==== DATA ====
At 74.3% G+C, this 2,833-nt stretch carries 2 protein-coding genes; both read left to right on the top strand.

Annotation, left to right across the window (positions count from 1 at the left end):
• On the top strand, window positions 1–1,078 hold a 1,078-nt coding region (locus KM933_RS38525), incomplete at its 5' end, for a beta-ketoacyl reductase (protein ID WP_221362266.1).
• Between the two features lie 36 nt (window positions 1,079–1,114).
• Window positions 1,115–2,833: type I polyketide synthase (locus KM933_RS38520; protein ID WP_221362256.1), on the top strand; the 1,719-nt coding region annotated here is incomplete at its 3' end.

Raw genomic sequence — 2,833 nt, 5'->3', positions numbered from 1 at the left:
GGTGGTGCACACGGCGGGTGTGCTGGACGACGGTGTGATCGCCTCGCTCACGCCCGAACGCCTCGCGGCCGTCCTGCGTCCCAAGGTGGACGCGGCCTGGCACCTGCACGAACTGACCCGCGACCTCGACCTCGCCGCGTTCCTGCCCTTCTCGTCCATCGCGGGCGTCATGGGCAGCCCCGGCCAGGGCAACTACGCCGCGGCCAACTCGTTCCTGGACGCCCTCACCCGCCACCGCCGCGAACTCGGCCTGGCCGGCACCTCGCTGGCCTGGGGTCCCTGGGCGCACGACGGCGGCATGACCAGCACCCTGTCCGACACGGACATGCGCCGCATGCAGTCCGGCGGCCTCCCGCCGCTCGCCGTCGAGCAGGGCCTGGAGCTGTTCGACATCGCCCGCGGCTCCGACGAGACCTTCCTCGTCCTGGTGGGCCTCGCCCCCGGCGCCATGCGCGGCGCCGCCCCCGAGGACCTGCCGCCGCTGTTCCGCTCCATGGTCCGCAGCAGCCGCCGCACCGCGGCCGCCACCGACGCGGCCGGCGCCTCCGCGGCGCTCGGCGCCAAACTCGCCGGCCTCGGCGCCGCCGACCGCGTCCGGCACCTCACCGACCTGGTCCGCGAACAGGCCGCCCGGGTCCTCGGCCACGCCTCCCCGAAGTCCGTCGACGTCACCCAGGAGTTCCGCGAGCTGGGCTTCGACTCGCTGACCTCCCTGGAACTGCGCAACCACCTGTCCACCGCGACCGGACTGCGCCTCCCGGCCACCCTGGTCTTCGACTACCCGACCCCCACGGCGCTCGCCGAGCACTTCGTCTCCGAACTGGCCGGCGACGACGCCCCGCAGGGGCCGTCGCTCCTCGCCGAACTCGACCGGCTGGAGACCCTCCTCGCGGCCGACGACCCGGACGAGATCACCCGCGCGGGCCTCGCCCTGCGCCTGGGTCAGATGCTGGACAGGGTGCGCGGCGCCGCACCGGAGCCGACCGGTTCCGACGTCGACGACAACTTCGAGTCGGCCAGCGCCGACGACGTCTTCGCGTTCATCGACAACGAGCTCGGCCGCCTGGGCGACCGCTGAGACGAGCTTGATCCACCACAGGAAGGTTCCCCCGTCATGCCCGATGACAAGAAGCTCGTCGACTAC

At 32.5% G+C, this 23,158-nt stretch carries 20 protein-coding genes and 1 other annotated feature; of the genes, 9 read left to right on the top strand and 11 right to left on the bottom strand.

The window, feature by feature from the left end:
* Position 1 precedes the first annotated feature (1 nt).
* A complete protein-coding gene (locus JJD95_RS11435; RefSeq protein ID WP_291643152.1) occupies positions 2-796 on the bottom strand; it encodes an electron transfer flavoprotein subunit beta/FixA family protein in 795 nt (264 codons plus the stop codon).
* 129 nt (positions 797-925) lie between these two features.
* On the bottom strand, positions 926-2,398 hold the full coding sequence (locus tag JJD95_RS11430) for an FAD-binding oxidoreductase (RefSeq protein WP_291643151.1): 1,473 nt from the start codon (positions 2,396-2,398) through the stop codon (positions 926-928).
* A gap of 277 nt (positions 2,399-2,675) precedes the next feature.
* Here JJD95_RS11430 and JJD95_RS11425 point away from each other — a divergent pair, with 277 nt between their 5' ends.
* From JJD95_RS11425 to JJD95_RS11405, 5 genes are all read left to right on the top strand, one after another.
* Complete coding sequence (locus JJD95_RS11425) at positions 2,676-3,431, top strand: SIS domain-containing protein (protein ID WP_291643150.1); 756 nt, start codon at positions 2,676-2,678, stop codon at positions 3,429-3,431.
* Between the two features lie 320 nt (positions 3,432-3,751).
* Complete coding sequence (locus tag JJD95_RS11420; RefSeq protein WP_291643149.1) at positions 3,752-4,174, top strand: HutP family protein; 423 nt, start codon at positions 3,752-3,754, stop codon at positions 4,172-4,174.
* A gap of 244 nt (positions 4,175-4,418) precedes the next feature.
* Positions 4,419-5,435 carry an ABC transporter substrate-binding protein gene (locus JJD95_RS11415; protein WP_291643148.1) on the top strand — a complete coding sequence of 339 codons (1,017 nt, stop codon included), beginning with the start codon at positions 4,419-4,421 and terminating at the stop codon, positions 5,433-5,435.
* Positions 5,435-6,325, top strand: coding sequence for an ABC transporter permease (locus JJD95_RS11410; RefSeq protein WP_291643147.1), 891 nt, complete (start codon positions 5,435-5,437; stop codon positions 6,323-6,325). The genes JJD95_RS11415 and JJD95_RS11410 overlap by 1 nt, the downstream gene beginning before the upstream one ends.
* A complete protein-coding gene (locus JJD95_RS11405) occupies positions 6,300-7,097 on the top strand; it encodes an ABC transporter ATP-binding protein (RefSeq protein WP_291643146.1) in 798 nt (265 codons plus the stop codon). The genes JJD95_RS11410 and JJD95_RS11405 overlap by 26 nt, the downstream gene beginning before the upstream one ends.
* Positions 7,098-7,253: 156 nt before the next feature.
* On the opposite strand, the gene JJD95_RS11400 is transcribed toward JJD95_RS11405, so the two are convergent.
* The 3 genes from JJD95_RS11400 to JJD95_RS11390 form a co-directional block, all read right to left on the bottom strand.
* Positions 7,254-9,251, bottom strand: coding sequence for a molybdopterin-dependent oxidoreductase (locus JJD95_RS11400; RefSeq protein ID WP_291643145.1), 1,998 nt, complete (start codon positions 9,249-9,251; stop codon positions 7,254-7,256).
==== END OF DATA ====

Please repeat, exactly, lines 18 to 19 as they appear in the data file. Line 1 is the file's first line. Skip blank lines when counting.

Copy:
* Between the two features lie 320 nt (positions 3,432-3,751).
* Complete coding sequence (locus tag JJD95_RS11420; RefSeq protein WP_291643149.1) at positions 3,752-4,174, top strand: HutP family protein; 423 nt, start codon at positions 3,752-3,754, stop codon at positions 4,172-4,174.